- The Washington Times - Monday, November 19, 2012

The Maryland athletic department’s financial woes have grown greater and graver in the past two decades.

In one fast-developing move, the school hopes it can solve its long-standing headaches.

Almost exactly a year after it announced its feeble finances would force the school to cut several sports, Maryland accepted an invitation to the Big Ten Conference on Monday. The Terrapins will begin play in their new league in the 2014-15 school year.

“This is a watershed moment for the University of Maryland ” school president Wallace D. Loh said. “As members of the Big Ten Conference, we will be able to ensure the financial sustainability of Maryland athletics for decades to come.”

The decision, on the same day the university system’s Board of Regents approved the move, ends a nearly 60-year affiliation between Maryland and the Atlantic Coast Conference. The school was one of the conference’s charter members in 1953.

For all the glowing talk of academic benefits from Loh and others, the most obvious reason for both parties to take this plunge was money.

A university commission on athletics last year found that athletic department deficits were expected to reach almost $8.7 million in 2013 and $17.2 million in 2017 without any action. The school ultimately cut seven sports, dropping Maryland’s overall athletic offerings to 20 teams.

A Big Ten affiliation brings a vastly more lucrative television payout. Jim Delany, the Big Ten’s commissioner, told reporters in June the conference distributed $284 million to its current members during the last school year. That comes out to an average of nearly $23.7 million, and the Big Ten’s television contracts are up in 2017.

The ACC, meanwhile, announced a renegotiated deal in May that provides an average of $17 million per school over the course of a deal that stretches through 2027.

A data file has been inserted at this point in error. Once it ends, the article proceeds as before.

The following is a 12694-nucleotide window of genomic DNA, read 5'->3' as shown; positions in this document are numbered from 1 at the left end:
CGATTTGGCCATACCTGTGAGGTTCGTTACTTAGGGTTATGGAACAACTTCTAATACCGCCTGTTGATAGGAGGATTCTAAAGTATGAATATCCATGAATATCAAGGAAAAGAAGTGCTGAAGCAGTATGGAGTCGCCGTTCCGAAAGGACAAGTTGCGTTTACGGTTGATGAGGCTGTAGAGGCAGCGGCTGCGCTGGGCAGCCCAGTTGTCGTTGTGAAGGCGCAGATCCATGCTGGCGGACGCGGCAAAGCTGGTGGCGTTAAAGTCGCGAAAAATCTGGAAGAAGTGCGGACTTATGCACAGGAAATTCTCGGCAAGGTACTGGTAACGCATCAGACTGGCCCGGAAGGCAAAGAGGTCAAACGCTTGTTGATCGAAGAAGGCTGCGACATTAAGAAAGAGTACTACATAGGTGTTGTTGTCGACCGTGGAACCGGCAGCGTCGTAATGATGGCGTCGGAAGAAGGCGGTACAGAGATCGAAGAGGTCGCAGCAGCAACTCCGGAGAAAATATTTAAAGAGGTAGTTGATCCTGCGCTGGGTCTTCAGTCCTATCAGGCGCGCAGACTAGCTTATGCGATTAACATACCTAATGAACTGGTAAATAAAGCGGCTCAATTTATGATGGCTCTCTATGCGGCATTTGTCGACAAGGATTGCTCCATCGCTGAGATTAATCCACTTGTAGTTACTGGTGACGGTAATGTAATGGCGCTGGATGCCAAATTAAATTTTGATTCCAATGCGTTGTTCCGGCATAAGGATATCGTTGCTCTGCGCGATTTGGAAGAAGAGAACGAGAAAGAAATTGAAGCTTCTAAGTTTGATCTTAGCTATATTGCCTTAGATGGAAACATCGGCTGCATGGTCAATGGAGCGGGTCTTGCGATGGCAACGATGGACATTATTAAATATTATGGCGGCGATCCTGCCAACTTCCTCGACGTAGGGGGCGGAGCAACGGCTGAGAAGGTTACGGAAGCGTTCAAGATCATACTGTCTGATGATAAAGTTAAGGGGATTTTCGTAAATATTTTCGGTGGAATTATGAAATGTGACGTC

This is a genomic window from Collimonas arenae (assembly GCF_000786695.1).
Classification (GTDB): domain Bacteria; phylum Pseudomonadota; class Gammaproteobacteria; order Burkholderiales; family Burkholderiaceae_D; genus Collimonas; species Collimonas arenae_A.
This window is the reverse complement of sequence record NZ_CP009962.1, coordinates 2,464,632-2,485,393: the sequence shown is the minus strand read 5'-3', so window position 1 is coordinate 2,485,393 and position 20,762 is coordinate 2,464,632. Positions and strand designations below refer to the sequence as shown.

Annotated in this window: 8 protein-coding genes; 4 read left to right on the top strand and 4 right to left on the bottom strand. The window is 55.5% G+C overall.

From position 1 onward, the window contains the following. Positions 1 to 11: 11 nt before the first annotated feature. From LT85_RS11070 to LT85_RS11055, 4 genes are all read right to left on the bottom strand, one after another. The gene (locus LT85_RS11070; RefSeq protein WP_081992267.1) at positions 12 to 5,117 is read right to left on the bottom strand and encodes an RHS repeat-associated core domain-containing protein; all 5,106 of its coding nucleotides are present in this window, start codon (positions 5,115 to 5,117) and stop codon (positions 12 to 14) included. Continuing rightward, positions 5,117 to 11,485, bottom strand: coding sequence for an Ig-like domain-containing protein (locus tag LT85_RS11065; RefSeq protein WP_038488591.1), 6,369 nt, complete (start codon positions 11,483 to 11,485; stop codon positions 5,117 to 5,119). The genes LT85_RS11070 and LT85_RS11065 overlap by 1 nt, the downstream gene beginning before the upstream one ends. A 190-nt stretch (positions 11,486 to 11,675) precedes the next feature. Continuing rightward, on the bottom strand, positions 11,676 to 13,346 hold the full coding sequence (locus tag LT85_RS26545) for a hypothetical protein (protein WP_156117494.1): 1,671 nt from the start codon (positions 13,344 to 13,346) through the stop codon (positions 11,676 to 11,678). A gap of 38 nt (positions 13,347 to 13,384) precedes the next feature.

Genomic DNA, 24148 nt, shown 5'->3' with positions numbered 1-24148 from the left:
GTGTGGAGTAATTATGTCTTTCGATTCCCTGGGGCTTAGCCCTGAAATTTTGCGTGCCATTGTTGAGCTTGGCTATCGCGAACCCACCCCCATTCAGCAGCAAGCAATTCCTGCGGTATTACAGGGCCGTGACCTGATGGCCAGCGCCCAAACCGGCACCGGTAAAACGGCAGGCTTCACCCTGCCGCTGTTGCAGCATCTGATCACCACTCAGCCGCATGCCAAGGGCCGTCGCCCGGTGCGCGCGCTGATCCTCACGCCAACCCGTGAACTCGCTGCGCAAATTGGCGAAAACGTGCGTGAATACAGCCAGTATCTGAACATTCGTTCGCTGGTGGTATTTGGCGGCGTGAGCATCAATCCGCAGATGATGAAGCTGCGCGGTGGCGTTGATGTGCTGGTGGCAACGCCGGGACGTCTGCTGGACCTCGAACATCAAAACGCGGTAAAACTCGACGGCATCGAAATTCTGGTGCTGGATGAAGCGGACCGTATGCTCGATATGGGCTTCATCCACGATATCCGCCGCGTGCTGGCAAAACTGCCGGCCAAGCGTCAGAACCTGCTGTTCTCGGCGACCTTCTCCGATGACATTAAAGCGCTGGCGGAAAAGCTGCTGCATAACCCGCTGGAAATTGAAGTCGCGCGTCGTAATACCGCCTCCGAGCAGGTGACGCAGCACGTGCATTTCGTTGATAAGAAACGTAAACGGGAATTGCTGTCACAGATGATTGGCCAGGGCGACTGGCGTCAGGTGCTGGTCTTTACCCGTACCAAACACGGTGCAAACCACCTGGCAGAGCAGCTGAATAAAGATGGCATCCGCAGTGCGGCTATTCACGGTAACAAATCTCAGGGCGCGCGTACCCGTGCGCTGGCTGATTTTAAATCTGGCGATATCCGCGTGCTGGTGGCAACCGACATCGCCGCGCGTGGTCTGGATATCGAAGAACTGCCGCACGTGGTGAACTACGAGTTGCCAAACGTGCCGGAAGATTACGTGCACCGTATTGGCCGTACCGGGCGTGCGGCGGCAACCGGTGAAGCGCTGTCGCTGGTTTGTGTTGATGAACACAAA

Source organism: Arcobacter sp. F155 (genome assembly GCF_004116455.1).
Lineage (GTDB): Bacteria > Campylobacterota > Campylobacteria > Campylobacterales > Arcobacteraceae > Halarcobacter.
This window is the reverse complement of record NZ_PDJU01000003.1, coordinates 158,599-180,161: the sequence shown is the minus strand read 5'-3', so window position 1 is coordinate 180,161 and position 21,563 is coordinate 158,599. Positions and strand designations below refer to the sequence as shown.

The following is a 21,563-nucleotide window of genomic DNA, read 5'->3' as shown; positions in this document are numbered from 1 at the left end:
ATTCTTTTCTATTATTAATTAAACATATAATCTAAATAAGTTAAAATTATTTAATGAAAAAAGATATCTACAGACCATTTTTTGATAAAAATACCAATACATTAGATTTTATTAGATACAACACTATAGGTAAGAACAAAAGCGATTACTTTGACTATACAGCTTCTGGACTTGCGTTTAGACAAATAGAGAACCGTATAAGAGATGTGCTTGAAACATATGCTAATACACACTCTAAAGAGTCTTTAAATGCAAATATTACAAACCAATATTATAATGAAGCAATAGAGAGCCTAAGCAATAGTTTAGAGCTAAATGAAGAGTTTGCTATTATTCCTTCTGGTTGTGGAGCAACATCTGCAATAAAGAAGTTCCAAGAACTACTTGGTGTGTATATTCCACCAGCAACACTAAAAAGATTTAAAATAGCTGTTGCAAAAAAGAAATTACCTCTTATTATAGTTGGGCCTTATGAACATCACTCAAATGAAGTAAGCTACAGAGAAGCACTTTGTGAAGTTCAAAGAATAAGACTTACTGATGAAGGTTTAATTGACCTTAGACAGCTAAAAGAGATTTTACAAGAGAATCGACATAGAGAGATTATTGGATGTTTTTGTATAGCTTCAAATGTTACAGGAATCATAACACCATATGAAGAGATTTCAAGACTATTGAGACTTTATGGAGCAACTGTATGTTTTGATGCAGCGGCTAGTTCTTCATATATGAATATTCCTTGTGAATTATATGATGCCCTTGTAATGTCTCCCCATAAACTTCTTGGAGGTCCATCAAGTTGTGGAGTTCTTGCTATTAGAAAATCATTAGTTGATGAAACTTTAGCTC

“We have done so much with so little for so long,” Maryland athletic director Kevin Anderson said. “Now imagine what our teams are going to be able to accomplish with the financial stability we’ll be able to present them.”

The ACC’s $50 million exit fee — enacted in September over the objections of Maryland and Florida State — is something Loh opposed as a “legal and philosophical issue” and appeared to be the major barrier for any move.

Loh offered no specifics on how Maryland would handle the issue, only saying taxpayers would not fund it and that it was “something we will discuss in private with the ACC.”

“The exit sum of $50 million is, of course, a very large sum,” Loh said. “But I said that we have an arrangement under our membership that will assure the future of the Maryland athletics for decades to come. As we crunched those numbers, we are able to deal with this issue.”

The Big Ten is at 13 schools with Maryland. Multiple reports over the weekend suggested Rutgers would receive an invitation if Maryland agreed to join the Big Ten. Delany declined to comment about the addition of any more schools.

“Maybe some people fear the turtle,” Delany said. “We embrace the turtle. Today is Maryland’s day.”

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